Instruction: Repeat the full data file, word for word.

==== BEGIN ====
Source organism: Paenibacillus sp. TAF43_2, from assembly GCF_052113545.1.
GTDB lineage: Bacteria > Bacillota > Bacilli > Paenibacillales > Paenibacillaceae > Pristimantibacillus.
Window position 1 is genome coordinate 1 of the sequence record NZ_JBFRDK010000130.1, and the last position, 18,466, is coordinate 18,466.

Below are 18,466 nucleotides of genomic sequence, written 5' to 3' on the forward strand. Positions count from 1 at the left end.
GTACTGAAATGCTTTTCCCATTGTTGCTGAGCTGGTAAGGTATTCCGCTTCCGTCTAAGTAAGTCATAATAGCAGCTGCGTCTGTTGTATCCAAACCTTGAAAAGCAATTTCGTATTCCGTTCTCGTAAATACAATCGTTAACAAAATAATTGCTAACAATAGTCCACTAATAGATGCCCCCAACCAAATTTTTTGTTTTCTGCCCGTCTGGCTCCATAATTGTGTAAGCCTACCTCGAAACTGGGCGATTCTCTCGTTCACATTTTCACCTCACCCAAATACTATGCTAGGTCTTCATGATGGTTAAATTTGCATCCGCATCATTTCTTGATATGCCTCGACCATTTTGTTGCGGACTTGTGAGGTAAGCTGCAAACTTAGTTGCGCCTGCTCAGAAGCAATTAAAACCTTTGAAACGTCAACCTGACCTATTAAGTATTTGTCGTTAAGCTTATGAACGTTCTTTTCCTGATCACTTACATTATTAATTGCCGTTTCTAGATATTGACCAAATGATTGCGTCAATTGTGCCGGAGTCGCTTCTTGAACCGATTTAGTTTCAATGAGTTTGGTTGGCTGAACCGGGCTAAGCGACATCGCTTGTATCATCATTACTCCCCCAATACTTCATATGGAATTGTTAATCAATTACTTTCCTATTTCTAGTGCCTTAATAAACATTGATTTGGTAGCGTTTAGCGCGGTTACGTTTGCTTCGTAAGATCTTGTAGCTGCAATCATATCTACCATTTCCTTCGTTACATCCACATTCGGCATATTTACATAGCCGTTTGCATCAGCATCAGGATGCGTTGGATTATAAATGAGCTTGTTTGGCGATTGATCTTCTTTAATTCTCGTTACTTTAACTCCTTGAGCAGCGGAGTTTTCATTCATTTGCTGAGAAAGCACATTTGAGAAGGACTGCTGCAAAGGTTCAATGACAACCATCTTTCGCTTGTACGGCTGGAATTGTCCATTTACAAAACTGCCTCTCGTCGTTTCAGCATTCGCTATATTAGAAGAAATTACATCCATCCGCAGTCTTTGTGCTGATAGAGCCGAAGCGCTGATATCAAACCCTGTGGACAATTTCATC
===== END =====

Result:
Source organism: Paenibacillus sp. TAF43_2, from assembly GCF_052113545.1.
GTDB lineage: Bacteria > Bacillota > Bacilli > Paenibacillales > Paenibacillaceae > Pristimantibacillus.
Window position 1 is genome coordinate 1 of the sequence record NZ_JBFRDK010000130.1, and the last position, 18,466, is coordinate 18,466.

Below are 18,466 nucleotides of genomic sequence, written 5' to 3' on the forward strand. Positions count from 1 at the left end.
GTACTGAAATGCTTTTCCCATTGTTGCTGAGCTGGTAAGGTATTCCGCTTCCGTCTAAGTAAGTCATAATAGCAGCTGCGTCTGTTGTATCCAAACCTTGAAAAGCAATTTCGTATTCCGTTCTCGTAAATACAATCGTTAACAAAATAATTGCTAACAATAGTCCACTAATAGATGCCCCCAACCAAATTTTTTGTTTTCTGCCCGTCTGGCTCCATAATTGTGTAAGCCTACCTCGAAACTGGGCGATTCTCTCGTTCACATTTTCACCTCACCCAAATACTATGCTAGGTCTTCATGATGGTTAAATTTGCATCCGCATCATTTCTTGATATGCCTCGACCATTTTGTTGCGGACTTGTGAGGTAAGCTGCAAACTTAGTTGCGCCTGCTCAGAAGCAATTAAAACCTTTGAAACGTCAACCTGACCTATTAAGTATTTGTCGTTAAGCTTATGAACGTTCTTTTCCTGATCACTTACATTATTAATTGCCGTTTCTAGATATTGACCAAATGATTGCGTCAATTGTGCCGGAGTCGCTTCTTGAACCGATTTAGTTTCAATGAGTTTGGTTGGCTGAACCGGGCTAAGCGACATCGCTTGTATCATCATTACTCCCCCAATACTTCATATGGAATTGTTAATCAATTACTTTCCTATTTCTAGTGCCTTAATAAACATTGATTTGGTAGCGTTTAGCGCGGTTACGTTTGCTTCGTAAGATCTTGTAGCTGCAATCATATCTACCATTTCCTTCGTTACATCCACATTCGGCATATTTACATAGCCGTTTGCATCAGCATCAGGATGCGTTGGATTATAAATGAGCTTGTTTGGCGATTGATCTTCTTTAATTCTCGTTACTTTAACTCCTTGAGCAGCGGAGTTTTCATTCATTTGCTGAGAAAGCACATTTGAGAAGGACTGCTGCAAAGGTTCAATGACAACCATCTTTCGCTTGTACGGCTGGAATTGTCCATTTACAAAACTGCCTCTCGTCGTTTCAGCATTCGCTATATTAGAAGAAATTACATCCATCCGCAGTCTTTGTGCTGATAGAGCCGAAGCGCTGATATCAAACCCTGTGGACAATTTCATC